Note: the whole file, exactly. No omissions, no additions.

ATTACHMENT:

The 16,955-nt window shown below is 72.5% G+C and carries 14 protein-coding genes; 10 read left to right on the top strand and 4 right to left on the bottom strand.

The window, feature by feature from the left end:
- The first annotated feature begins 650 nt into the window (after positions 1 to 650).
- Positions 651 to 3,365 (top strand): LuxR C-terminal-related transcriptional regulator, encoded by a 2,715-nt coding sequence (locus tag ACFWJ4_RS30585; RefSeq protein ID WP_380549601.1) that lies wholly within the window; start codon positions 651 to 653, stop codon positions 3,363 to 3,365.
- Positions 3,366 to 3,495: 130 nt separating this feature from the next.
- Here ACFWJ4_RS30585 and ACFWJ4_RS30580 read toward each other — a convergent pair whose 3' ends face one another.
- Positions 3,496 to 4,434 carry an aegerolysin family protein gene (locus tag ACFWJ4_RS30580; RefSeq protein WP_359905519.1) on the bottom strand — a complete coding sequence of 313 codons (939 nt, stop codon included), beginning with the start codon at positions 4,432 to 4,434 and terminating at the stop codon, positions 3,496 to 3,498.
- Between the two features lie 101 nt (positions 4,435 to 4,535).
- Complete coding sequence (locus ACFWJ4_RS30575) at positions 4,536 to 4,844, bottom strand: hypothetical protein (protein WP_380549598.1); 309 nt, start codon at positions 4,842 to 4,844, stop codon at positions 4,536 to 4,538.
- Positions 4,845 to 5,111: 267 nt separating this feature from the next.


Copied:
The 16,955-nt window shown below is 72.5% G+C and carries 14 protein-coding genes; 10 read left to right on the top strand and 4 right to left on the bottom strand.

The window, feature by feature from the left end:
- The first annotated feature begins 650 nt into the window (after positions 1 to 650).
- Positions 651 to 3,365 (top strand): LuxR C-terminal-related transcriptional regulator, encoded by a 2,715-nt coding sequence (locus tag ACFWJ4_RS30585; RefSeq protein ID WP_380549601.1) that lies wholly within the window; start codon positions 651 to 653, stop codon positions 3,363 to 3,365.
- Positions 3,366 to 3,495: 130 nt separating this feature from the next.
- Here ACFWJ4_RS30585 and ACFWJ4_RS30580 read toward each other — a convergent pair whose 3' ends face one another.
- Positions 3,496 to 4,434 carry an aegerolysin family protein gene (locus tag ACFWJ4_RS30580; RefSeq protein WP_359905519.1) on the bottom strand — a complete coding sequence of 313 codons (939 nt, stop codon included), beginning with the start codon at positions 4,432 to 4,434 and terminating at the stop codon, positions 3,496 to 3,498.
- Between the two features lie 101 nt (positions 4,435 to 4,535).
- Complete coding sequence (locus ACFWJ4_RS30575) at positions 4,536 to 4,844, bottom strand: hypothetical protein (protein WP_380549598.1); 309 nt, start codon at positions 4,842 to 4,844, stop codon at positions 4,536 to 4,538.
- Positions 4,845 to 5,111: 267 nt separating this feature from the next.